1) "Look at how many teenagers we have in Europe right now." Maybe the fact that more players on the current U20 team play in Europe than every before correlates to player quality. Maybe Alex Mendez, Richie Ledezma, and Sebastian Soto, who play for Freiburg, PSV, and Hannover respectively, are better than Benny Feilhaber, Sacha Klejstan, and Nathan Sturgis, who played at UCLA, Seton Hall, and Clemson heading into the World Cup. Or maybe the world is more globalized now. Maybe European teams spend more on scouting and people travel more. Does the number of players in Europe indicate a change in player quality or a change in the way the world works?

2) Social media. It's easier to both clip the best plays of a player and show the world, and collectively get excited about those plays. We see the tweet of Konrad de la Fuente beating someone on the dribble and everyone gets excited. In reality, Twitter also would have broken over Sal Zizzo, Kamani Hill, and Justin Mapp. It's easier now to see a player's brilliance and get swept away by that brilliance.

With all that said, do I think this current U20 is very good? Yes, I do. They've been a joy to watch. But I also remember watching the 2003, 2005, and 2007 teams and thinking the same thing.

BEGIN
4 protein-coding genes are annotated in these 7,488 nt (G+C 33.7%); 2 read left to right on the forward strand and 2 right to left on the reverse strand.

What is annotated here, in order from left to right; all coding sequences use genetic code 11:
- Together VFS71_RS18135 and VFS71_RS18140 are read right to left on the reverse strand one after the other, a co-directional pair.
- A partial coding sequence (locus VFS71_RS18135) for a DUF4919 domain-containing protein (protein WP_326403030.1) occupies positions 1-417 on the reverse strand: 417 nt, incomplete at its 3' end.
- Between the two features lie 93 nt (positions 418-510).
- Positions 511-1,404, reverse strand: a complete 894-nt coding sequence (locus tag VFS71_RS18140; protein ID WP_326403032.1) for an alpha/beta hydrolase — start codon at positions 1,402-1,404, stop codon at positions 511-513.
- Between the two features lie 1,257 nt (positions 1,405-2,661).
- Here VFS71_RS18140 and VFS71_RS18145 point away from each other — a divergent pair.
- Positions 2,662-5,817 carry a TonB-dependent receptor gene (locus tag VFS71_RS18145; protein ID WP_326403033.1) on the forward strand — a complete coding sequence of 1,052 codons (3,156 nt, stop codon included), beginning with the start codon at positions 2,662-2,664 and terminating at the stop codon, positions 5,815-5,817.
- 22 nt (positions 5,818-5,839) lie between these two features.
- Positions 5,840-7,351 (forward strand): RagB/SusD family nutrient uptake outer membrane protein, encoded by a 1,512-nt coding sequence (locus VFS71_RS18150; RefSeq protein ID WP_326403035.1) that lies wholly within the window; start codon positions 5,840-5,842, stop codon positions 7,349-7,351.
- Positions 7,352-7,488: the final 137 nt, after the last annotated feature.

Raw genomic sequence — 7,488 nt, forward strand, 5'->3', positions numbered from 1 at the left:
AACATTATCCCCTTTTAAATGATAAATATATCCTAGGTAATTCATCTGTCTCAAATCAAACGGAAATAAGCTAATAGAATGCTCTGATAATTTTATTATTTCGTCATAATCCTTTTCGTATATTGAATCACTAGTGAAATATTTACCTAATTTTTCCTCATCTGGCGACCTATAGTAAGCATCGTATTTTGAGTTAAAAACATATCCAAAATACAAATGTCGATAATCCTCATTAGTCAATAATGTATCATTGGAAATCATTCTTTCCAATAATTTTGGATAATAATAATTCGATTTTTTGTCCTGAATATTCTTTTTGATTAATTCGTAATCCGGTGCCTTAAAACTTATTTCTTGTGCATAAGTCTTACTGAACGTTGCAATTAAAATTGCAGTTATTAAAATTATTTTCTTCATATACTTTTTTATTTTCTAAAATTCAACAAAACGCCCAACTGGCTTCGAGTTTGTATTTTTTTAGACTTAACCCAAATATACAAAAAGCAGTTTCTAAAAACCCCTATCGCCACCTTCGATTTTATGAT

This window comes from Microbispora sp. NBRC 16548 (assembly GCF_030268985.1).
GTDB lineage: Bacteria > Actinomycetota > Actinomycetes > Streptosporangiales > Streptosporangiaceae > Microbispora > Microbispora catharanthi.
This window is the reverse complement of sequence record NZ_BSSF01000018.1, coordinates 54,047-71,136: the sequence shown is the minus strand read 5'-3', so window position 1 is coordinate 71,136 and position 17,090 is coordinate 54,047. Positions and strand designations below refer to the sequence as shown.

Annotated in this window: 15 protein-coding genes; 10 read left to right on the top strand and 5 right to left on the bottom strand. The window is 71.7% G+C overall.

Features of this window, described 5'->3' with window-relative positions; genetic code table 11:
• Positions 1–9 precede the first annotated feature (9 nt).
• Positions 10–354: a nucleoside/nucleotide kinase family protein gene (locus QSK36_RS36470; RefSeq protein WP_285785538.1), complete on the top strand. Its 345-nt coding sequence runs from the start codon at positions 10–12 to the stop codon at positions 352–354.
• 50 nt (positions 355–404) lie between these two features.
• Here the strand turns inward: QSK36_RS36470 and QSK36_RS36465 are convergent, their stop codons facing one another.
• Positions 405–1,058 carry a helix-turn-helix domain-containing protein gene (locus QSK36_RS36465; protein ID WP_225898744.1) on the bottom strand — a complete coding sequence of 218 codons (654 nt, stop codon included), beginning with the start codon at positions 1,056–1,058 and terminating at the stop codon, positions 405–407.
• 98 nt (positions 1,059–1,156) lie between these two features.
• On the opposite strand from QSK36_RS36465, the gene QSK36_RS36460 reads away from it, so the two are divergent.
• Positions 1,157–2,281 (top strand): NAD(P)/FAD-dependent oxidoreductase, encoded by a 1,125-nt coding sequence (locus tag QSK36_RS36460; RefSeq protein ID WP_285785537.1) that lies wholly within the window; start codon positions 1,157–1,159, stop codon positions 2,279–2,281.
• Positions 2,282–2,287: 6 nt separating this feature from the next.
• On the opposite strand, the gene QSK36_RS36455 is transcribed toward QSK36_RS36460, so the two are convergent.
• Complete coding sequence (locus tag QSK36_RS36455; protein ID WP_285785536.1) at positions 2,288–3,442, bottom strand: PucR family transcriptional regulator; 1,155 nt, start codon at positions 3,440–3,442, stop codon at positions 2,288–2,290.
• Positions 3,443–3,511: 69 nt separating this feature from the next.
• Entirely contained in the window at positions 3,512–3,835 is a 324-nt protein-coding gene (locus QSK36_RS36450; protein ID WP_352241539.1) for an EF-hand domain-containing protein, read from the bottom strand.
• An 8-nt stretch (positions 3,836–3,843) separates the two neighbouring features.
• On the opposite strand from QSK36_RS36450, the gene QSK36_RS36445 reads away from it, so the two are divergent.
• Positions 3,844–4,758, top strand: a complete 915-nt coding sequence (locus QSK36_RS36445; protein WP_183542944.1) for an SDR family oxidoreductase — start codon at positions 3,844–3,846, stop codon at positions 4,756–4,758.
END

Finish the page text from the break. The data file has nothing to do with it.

Do I believe that this U20 group has an overall higher mean and median of quality; more so, do I think US men's soccer is moving in the right direction? I think the answer to both of those is yes (though I’m not 100% positive). 

But I also think people are a little ahead of themselves at the moment. It’s important that we have some perspective to what’s taking place and what it means.

What our U20 team is doing right now isn't new. Almost every tweet and comment I've seen about this group of players I could have cut and paste into guys from the 2003, 2005, and 2007 teams. Perhaps I’m protectionist over my generation of players; perhaps I’ve seen players hyped too often — but it also just feels wrong to act like we haven’t seen this before. I don’t mind when people note that the players are talented - American players have always been undervalued - but it’s the idea that the players now are undoubtedly more talented than the players before them that creates some weird feelings for me.